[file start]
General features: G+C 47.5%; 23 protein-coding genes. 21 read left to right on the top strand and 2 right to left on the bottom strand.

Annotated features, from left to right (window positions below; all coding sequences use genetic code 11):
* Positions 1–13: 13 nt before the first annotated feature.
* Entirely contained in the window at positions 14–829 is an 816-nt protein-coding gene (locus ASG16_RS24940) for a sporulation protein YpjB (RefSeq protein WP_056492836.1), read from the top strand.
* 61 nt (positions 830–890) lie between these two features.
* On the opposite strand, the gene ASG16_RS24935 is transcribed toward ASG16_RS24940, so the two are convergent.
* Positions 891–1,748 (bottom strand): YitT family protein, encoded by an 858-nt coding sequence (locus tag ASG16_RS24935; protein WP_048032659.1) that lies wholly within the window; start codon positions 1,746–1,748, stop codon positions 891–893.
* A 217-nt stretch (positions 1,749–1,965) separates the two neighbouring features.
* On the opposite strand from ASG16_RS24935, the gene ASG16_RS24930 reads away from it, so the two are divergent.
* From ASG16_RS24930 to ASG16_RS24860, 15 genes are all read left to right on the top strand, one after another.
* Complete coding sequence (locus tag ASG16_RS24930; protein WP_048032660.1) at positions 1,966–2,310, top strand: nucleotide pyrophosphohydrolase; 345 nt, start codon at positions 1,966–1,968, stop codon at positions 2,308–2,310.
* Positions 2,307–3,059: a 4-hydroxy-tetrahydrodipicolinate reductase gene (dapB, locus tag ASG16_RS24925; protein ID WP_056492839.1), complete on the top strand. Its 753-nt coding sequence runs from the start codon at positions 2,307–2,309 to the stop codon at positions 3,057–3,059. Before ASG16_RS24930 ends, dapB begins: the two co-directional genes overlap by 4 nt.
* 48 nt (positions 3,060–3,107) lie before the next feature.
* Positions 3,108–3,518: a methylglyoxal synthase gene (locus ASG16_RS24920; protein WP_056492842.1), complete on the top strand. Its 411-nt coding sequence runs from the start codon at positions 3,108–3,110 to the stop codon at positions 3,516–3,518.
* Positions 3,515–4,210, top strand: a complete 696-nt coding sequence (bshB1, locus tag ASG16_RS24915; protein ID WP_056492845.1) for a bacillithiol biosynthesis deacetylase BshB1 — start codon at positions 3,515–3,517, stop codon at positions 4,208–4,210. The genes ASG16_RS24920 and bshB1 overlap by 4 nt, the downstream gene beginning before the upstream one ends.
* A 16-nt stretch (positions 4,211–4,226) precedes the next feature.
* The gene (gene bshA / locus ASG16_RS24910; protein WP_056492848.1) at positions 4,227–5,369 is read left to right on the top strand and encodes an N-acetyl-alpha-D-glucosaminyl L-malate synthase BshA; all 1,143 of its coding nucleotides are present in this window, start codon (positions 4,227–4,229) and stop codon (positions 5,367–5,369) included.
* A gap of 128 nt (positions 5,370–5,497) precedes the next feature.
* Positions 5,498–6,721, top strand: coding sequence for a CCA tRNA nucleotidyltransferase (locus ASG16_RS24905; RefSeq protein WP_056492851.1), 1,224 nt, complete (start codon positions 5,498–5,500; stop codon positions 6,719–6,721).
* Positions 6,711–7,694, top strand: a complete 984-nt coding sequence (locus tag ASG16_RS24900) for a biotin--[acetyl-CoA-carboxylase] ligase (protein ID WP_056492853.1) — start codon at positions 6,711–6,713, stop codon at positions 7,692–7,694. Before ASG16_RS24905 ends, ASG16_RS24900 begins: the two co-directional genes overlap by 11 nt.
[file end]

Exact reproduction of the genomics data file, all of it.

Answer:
General features: G+C 47.5%; 23 protein-coding genes. 21 read left to right on the top strand and 2 right to left on the bottom strand.

Annotated features, from left to right (window positions below; all coding sequences use genetic code 11):
* Positions 1–13: 13 nt before the first annotated feature.
* Entirely contained in the window at positions 14–829 is an 816-nt protein-coding gene (locus ASG16_RS24940) for a sporulation protein YpjB (RefSeq protein WP_056492836.1), read from the top strand.
* 61 nt (positions 830–890) lie between these two features.
* On the opposite strand, the gene ASG16_RS24935 is transcribed toward ASG16_RS24940, so the two are convergent.
* Positions 891–1,748 (bottom strand): YitT family protein, encoded by an 858-nt coding sequence (locus tag ASG16_RS24935; protein WP_048032659.1) that lies wholly within the window; start codon positions 1,746–1,748, stop codon positions 891–893.
* A 217-nt stretch (positions 1,749–1,965) separates the two neighbouring features.
* On the opposite strand from ASG16_RS24935, the gene ASG16_RS24930 reads away from it, so the two are divergent.
* From ASG16_RS24930 to ASG16_RS24860, 15 genes are all read left to right on the top strand, one after another.
* Complete coding sequence (locus tag ASG16_RS24930; protein WP_048032660.1) at positions 1,966–2,310, top strand: nucleotide pyrophosphohydrolase; 345 nt, start codon at positions 1,966–1,968, stop codon at positions 2,308–2,310.
* Positions 2,307–3,059: a 4-hydroxy-tetrahydrodipicolinate reductase gene (dapB, locus tag ASG16_RS24925; protein ID WP_056492839.1), complete on the top strand. Its 753-nt coding sequence runs from the start codon at positions 2,307–2,309 to the stop codon at positions 3,057–3,059. Before ASG16_RS24930 ends, dapB begins: the two co-directional genes overlap by 4 nt.
* 48 nt (positions 3,060–3,107) lie before the next feature.
* Positions 3,108–3,518: a methylglyoxal synthase gene (locus ASG16_RS24920; protein WP_056492842.1), complete on the top strand. Its 411-nt coding sequence runs from the start codon at positions 3,108–3,110 to the stop codon at positions 3,516–3,518.
* Positions 3,515–4,210, top strand: a complete 696-nt coding sequence (bshB1, locus tag ASG16_RS24915; protein ID WP_056492845.1) for a bacillithiol biosynthesis deacetylase BshB1 — start codon at positions 3,515–3,517, stop codon at positions 4,208–4,210. The genes ASG16_RS24920 and bshB1 overlap by 4 nt, the downstream gene beginning before the upstream one ends.
* A 16-nt stretch (positions 4,211–4,226) precedes the next feature.
* The gene (gene bshA / locus ASG16_RS24910; protein WP_056492848.1) at positions 4,227–5,369 is read left to right on the top strand and encodes an N-acetyl-alpha-D-glucosaminyl L-malate synthase BshA; all 1,143 of its coding nucleotides are present in this window, start codon (positions 4,227–4,229) and stop codon (positions 5,367–5,369) included.
* A gap of 128 nt (positions 5,370–5,497) precedes the next feature.
* Positions 5,498–6,721, top strand: coding sequence for a CCA tRNA nucleotidyltransferase (locus ASG16_RS24905; RefSeq protein WP_056492851.1), 1,224 nt, complete (start codon positions 5,498–5,500; stop codon positions 6,719–6,721).
* Positions 6,711–7,694, top strand: a complete 984-nt coding sequence (locus tag ASG16_RS24900) for a biotin--[acetyl-CoA-carboxylase] ligase (protein ID WP_056492853.1) — start codon at positions 6,711–6,713, stop codon at positions 7,692–7,694. Before ASG16_RS24905 ends, ASG16_RS24900 begins: the two co-directional genes overlap by 11 nt.